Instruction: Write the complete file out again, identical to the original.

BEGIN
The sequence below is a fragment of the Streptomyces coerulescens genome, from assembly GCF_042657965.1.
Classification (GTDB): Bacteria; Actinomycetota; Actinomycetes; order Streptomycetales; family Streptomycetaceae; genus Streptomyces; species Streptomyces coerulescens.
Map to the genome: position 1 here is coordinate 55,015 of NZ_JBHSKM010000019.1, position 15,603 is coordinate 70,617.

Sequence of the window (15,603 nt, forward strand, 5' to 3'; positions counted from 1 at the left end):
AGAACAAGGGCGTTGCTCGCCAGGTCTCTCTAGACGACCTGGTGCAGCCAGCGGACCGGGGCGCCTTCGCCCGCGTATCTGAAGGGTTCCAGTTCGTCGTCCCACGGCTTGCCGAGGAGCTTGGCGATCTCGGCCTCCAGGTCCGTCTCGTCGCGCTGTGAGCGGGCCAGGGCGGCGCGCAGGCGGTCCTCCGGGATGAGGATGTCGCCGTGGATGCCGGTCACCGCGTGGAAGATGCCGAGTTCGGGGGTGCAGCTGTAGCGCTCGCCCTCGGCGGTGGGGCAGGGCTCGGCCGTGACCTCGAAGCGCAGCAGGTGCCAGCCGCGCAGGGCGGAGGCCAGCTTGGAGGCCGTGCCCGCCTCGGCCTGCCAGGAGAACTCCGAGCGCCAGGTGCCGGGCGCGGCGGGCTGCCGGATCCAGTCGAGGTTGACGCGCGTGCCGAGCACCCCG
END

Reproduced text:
The sequence below is a fragment of the Streptomyces coerulescens genome, from assembly GCF_042657965.1.
Classification (GTDB): Bacteria; Actinomycetota; Actinomycetes; order Streptomycetales; family Streptomycetaceae; genus Streptomyces; species Streptomyces coerulescens.
Map to the genome: position 1 here is coordinate 55,015 of NZ_JBHSKM010000019.1, position 15,603 is coordinate 70,617.

Sequence of the window (15,603 nt, forward strand, 5' to 3'; positions counted from 1 at the left end):
AGAACAAGGGCGTTGCTCGCCAGGTCTCTCTAGACGACCTGGTGCAGCCAGCGGACCGGGGCGCCTTCGCCCGCGTATCTGAAGGGTTCCAGTTCGTCGTCCCACGGCTTGCCGAGGAGCTTGGCGATCTCGGCCTCCAGGTCCGTCTCGTCGCGCTGTGAGCGGGCCAGGGCGGCGCGCAGGCGGTCCTCCGGGATGAGGATGTCGCCGTGGATGCCGGTCACCGCGTGGAAGATGCCGAGTTCGGGGGTGCAGCTGTAGCGCTCGCCCTCGGCGGTGGGGCAGGGCTCGGCCGTGACCTCGAAGCGCAGCAGGTGCCAGCCGCGCAGGGCGGAGGCCAGCTTGGAGGCCGTGCCCGCCTCGGCCTGCCAGGAGAACTCCGAGCGCCAGGTGCCGGGCGCGGCGGGCTGCCGGATCCAGTCGAGGTTGACGCGCGTGCCGAGCACCCCG